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Florida Board Proposes Ending Bonuses Based on Teachers' SAT and ACT scores

There's a new opponent of Florida's much-debated Best and Brightest Teacher Scholarships program, which provides bonuses to teachers based in part on their own SAT and ACT scores: the Florida Board of Education.

On Friday, the board, which is composed entirely of members appointed by Republican Governor Rick Scott, broke ranks with Republican lawmakers and proposed using the money on other teacher-recruitment and -retention programs. In their annual budget request, the board recommended that instead of renewing the $49 million program for next year, that lawmakers should use $43 million for efforts they say would be more effective at getting good teachers in front of the students that need them the most. Their proposal would attempt to better target funds at teachers working in schools with the highest need and in shortage areas like science, technology, engineering and mathematics, reports the Tampa Bay Times

John Padget, the board's vice chairman, called for the move arguing that the "money could be used more efficiently."

This comes just monehts after the controversial program, designed to attract and retain talented educators, was renewed for a second year by lawmakers in March. In fact, the legislators upped the budget allocation for the program by $5 million to $49 million.

Under the program, educators who had both stellar scores on college admissions exams and at least an "effective" rating on their district's teacher evaluation system are rewarded with big bonus checks. In April, 5,200 teachers were handed checks as large as $8,500. 

But the initiative has been controversial since its very inception in 2015. Especially since bonuses were based on sometimes decades-old ACT and SAT scores, teachers complained that such scores were a poor measure of the quality of their teaching. Back in December, the Florida Education Association, the state's teachers' union, filed a complaint with the federal Equal Employment Opportunity Commission arguing that the program discriminated against older teachers, who often struggled to locate their scores, and minority teachers, who have historically struggled on standardized tests that some observers say are culturally biased.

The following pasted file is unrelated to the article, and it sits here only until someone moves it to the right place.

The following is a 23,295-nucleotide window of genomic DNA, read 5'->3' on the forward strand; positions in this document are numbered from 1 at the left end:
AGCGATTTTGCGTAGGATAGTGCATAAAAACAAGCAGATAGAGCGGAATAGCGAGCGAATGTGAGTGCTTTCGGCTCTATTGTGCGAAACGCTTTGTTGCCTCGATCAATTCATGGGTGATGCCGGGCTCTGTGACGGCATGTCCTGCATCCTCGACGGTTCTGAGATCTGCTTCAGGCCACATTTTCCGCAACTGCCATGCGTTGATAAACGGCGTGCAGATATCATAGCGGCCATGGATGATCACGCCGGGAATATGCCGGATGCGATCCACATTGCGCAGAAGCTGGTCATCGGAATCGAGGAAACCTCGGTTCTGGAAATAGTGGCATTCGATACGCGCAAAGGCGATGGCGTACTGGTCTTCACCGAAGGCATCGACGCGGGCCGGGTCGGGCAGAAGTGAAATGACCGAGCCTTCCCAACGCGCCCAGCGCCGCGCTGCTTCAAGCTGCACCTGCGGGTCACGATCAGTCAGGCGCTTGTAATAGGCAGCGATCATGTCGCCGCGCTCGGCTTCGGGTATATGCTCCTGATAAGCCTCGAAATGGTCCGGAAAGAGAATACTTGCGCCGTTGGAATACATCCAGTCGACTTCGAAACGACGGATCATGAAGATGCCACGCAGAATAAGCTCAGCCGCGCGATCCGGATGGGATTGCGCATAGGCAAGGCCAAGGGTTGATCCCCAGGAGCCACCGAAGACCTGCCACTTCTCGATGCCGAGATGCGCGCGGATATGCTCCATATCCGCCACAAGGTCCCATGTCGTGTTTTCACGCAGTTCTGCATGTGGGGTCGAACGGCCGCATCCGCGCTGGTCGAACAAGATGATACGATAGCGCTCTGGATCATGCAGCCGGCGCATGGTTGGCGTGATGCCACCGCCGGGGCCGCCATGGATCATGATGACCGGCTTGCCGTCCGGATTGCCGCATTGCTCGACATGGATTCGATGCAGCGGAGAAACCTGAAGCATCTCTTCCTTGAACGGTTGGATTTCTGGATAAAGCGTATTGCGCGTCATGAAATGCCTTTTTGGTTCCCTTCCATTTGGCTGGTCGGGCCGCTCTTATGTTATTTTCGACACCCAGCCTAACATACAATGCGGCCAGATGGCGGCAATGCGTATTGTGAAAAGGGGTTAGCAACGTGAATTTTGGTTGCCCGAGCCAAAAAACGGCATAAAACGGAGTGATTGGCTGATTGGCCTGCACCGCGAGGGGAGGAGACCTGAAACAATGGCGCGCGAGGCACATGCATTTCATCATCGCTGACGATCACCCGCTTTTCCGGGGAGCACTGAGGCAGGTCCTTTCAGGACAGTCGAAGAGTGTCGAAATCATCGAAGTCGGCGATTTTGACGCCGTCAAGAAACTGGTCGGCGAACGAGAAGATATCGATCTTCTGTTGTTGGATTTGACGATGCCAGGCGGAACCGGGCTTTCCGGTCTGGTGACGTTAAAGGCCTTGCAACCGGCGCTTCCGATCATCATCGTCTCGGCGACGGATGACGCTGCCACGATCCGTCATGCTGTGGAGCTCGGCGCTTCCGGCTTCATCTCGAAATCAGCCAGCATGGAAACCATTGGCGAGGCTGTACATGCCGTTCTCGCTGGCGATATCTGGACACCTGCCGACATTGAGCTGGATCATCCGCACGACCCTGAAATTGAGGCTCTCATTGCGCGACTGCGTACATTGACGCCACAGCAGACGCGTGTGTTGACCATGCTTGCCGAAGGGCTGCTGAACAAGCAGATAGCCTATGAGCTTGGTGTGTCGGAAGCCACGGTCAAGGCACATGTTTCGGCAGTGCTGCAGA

An analysis of the first payments, which went out this April, done by the Orlando Sentinel found that bonuses, which totaled $44 million, disproportionally went to teachers working with rich kids. Educators working in affluent settings were more than twice as likely to receive merit pay.

The newspaper went on to compare the "best and brightest" list with the list of educators the state said were having the most impact for their students:

"Last year, the education department crunched its test-score data to figure which teachers did the best job helping students learn critical math and reading skills. Its list of 9,642 'high impact' teachers, released in February, barely overlaps with the 'best and brightest' roster, as just 393 teachers on both lists."

Earlier this year, the state's education department asked lawmakers to revamp the program to try to get more good teachers into low-income schools, and the architect of the "best and brightest" program, State Rep. Erik Fresen, a Republican from Miami, proposed changing the system to give an additional $1,000 to teachers working in low-income schools. That measure, however, failed to make it into law, reported the Orlando SentinelThe future of the program again depends on the will of legislators. 

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